higher little larkhill

Higher Little Larkhill

A former part of the great West Field of Kingston Manor


Larkhill, or Great Larkhill, was originally a sub-field, probably a common field, within the great Medieval West Field of Kingston Manor. By the end of the eighteenth century it had been broken up into several smaller parcels of which Higher Little Larkhill was one.

Higher Little Larkhill (Parcel 1413) was a field of Larkhill Farm and was a small field lying halfway between Larkhill Lane and Ilchester Road, and at the western end of a field access track called Higher Larkhill Lane that would become today's Boundary Close.

The 1846 Tithe Apportionment note Higher Little Larkhill as 2a 1r 16p and used as pasture for grazing livestock. The Apportionment noted that the owner was William Jones Prowse and the tenant was James Pope.

Higher Little Larkhill was bounded to the north by the field access track called Higher Larkhill Lane, to the west by French Grass Ground (Parcel 1414), to the south by Great Larkhill (Parcel 1418) and to the east by Fir Tree Ground (Parcel 1412).

By 1946 Higher Little Larkhill had been merged with French Grass Ground.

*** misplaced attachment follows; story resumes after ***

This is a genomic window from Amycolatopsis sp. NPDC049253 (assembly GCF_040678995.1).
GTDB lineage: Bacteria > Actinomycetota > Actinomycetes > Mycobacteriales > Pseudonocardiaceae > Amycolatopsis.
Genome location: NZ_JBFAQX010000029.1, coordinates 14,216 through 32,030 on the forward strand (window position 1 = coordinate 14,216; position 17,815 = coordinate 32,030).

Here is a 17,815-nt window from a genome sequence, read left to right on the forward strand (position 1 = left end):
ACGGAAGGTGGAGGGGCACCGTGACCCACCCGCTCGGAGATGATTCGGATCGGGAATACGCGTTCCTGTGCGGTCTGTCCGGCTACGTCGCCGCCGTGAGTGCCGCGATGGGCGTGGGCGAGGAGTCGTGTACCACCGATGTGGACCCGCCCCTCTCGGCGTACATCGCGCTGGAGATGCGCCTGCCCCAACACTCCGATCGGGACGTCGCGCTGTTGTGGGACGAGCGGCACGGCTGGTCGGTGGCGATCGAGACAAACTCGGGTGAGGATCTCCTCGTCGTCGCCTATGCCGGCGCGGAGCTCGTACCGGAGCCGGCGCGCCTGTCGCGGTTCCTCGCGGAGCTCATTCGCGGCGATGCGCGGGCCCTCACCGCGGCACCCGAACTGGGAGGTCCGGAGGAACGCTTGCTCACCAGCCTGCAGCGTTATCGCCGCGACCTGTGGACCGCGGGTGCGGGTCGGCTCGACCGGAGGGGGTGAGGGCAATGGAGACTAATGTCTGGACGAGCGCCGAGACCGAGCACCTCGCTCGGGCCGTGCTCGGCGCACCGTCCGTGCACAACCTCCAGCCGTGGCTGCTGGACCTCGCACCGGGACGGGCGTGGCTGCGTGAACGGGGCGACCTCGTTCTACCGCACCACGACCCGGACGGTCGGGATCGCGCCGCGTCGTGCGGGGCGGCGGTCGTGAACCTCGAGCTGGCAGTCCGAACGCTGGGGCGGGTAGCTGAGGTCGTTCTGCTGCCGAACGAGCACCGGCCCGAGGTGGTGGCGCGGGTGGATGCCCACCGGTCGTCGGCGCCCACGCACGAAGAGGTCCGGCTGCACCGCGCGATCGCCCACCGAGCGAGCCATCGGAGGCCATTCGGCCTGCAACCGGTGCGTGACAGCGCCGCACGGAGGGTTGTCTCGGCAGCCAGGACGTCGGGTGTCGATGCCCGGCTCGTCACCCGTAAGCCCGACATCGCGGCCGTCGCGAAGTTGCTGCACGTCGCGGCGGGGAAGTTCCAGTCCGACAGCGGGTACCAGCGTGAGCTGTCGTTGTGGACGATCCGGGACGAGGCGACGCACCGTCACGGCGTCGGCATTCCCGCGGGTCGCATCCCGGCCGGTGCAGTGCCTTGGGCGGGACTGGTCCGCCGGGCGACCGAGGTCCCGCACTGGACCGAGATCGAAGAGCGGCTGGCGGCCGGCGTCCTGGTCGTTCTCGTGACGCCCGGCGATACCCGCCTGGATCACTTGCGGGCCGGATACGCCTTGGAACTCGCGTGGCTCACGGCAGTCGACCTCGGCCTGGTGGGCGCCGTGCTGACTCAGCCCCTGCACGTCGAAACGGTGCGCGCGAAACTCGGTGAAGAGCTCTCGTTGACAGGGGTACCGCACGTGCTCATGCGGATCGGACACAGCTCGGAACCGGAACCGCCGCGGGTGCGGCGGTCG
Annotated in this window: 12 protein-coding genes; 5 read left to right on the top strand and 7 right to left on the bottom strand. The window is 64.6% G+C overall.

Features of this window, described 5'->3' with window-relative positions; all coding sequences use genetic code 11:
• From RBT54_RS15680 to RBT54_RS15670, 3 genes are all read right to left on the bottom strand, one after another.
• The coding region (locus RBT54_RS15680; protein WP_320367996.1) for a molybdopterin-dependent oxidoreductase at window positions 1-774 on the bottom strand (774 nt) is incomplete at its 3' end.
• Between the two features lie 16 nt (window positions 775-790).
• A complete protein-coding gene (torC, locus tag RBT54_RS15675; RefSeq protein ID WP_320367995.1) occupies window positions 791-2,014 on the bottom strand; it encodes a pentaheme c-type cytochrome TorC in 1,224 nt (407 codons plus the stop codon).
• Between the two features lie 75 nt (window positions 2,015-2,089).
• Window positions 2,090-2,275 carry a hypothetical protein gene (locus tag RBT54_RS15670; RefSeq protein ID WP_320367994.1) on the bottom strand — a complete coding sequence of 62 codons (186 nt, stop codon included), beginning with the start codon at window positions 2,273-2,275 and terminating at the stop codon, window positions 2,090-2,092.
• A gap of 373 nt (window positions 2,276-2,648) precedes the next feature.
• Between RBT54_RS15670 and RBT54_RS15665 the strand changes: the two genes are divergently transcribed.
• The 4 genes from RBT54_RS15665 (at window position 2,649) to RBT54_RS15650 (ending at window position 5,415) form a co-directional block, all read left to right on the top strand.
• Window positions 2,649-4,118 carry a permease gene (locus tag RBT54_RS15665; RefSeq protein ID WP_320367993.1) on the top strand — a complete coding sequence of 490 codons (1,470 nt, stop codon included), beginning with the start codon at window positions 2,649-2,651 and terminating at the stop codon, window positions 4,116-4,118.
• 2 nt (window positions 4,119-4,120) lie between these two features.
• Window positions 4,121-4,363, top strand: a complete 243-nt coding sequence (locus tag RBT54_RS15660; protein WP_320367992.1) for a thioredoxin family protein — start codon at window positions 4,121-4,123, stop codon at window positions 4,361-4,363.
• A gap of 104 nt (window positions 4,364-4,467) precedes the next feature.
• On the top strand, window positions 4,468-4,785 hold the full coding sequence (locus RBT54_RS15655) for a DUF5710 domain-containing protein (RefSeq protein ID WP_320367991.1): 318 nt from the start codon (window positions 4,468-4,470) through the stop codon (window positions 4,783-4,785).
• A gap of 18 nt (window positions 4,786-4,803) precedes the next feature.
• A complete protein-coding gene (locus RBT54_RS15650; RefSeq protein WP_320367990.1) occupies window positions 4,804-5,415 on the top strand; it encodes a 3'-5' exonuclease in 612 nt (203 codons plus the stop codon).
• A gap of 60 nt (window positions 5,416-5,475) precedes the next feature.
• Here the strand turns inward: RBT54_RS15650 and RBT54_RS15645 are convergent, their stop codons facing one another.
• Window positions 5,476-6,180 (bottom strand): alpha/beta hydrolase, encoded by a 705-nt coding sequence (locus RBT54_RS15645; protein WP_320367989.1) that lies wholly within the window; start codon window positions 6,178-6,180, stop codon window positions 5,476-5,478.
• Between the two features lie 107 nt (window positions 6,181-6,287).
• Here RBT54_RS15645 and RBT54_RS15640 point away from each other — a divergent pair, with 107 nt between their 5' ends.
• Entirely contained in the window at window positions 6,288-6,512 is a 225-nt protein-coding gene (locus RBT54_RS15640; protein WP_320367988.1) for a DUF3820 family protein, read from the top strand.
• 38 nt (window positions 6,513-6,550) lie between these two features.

Today the site of the former Higher Little Larkhill is occupied by the houses and gardens of the western end of Eliotts Drive.

For details on historic land measurement (ie acres, roods and perches) click here.



This map, based on the descriptions in the 1589 Terrier and the 1846 Tithe Map of Yeovil shows the approximate boundaries of the Manors of Kingston and Hendford as well as the manorial three-field system used in Kingston.


A conjectural map of the great West Field of Kingston Manor showing ancient sub-fields, most likely common fields, within the overall bounds of West Field.


The Larkhill area reproduced from the 1842 Tithe Map. Higher Little Larkhill (Parcel 1413) is at centre.


The 1946 aerial photograph - but by this time Higher Little Larkhill had been combined with French Grass Ground and Fir Tree Ground.


The same area today 'borrowed' from Google maps.


The 1842 Tithe Map superimposed (slightly out at the bottom) over a modern map.